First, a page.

“A musical version of the classic story about a miller’s daughter who recieves help from a mischievous dwarf, then ends up over her head. Now, she and a mute servant girl may be the only hope for her baby son, John”– Max Vaughn, IMDB.
Rumpelstiltskin was the first Cannon Movie Tale film released in the U.S. It stars Amy Irving as Katie, the Millar’s Daughter. Amy Irving previously appeared in Carrie, The Fury, and would go on to voice the character “Miss Kitty” in An American Tail: Fievel Goes West. Billy Barty, who plays the titular Rumpelstiltskin, previously appeared in Willow, Legend, and the live action Masters of the Universe movie. This film is, according to Wikipedia, is Barty’s only lead role. Amy Irving’s mother, Priscilla Pointer, co-stars in the film as Queen Grizelda. According to Wikipedia, Rumpelstiltskin was screened at the 1987 Cannes Film Festival as the opening night attraction of its “Family film festival”.
Some thoughts from me (Potential spoilers below…)
To start off, I found myself quite enjoying this one! It was a fair bit goofier than Cannon’s Beauty and the Beast, which made for a much more enjoyable movie experience. All of the goofiness comes from the various characters and their motivations.
Rumple starts off the film whining about how he wants a young boy to be his servant, to cook and clean for him while he goes off and causes trouble. Not just any kid will do though, he’s got to have a King’s son to cook his meals for him… which means that the whole thing with the Miller’s daughter is his way of manufacturing a baby Prince servant from the ground up. Rumple’s undoing is his inability to settle for a baby with a less royal pedigree!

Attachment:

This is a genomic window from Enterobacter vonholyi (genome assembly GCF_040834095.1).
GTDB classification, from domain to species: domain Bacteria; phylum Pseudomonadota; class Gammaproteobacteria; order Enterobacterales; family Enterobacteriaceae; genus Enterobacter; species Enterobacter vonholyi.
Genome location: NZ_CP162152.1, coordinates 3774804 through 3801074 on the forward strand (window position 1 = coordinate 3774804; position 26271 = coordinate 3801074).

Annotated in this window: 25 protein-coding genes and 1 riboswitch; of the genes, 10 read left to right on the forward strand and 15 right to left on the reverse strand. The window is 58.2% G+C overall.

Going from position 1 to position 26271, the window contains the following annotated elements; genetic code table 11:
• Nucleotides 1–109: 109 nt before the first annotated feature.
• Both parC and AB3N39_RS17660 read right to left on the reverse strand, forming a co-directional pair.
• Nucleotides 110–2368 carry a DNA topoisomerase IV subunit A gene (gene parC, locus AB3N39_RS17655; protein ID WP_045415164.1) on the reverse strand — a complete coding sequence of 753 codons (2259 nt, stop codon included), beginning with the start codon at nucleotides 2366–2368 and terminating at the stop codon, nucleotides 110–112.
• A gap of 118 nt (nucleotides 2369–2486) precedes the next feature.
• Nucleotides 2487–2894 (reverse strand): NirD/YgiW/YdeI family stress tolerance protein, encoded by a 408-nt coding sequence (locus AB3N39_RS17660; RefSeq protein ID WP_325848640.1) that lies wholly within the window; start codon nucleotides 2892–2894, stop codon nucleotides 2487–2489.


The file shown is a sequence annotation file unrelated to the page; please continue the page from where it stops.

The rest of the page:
The Miller’s daughter is introduced to us through her “I want” song, where she tells us how she’d love to become Queen one day, and all the cool stuff that being a Queen would net her… oh and also she’d get to marry a Prince I guess. That’s cool too. I was kinda wondering if she’d be a really selfish character, but outside of her introductory song she’s actually pretty down to earth.
The wackiest character of them all (Yes, including Rumple) is the King. The King has an intense fixation on gold. When he hears the rumour that the Miller’s Daughter can spin straw into gold, he practically starts salivating. After forcing the Miller’s Daughter through the first trial, he’s questioned by his son as to why he’s so dead set on getting more gold. The King responds with “I’M GREEDY”, and begins a song and dance number about just how greedy he is. I’ll give him points for honesty!
With all that said, I do feel like this one is a bit too long for it’s own good. It’s an hour and 24 minutes, and that probably could’ve been shaved down a fair bit to make for a better paced movie. I think part of this is just due to the nature of the Rumpelstiltskin story. As is the case with the original fairy tale, Rumple spins straw into gold three times before he’s dispatched with, meaning there’s a lot of repetition built into the story. Thankfully, there’s enough weirdness sprinkled throughout the movie that keeps your attention.
Overall, I’d recommend this one! I’m looking forward to showing this one off at a future movie night.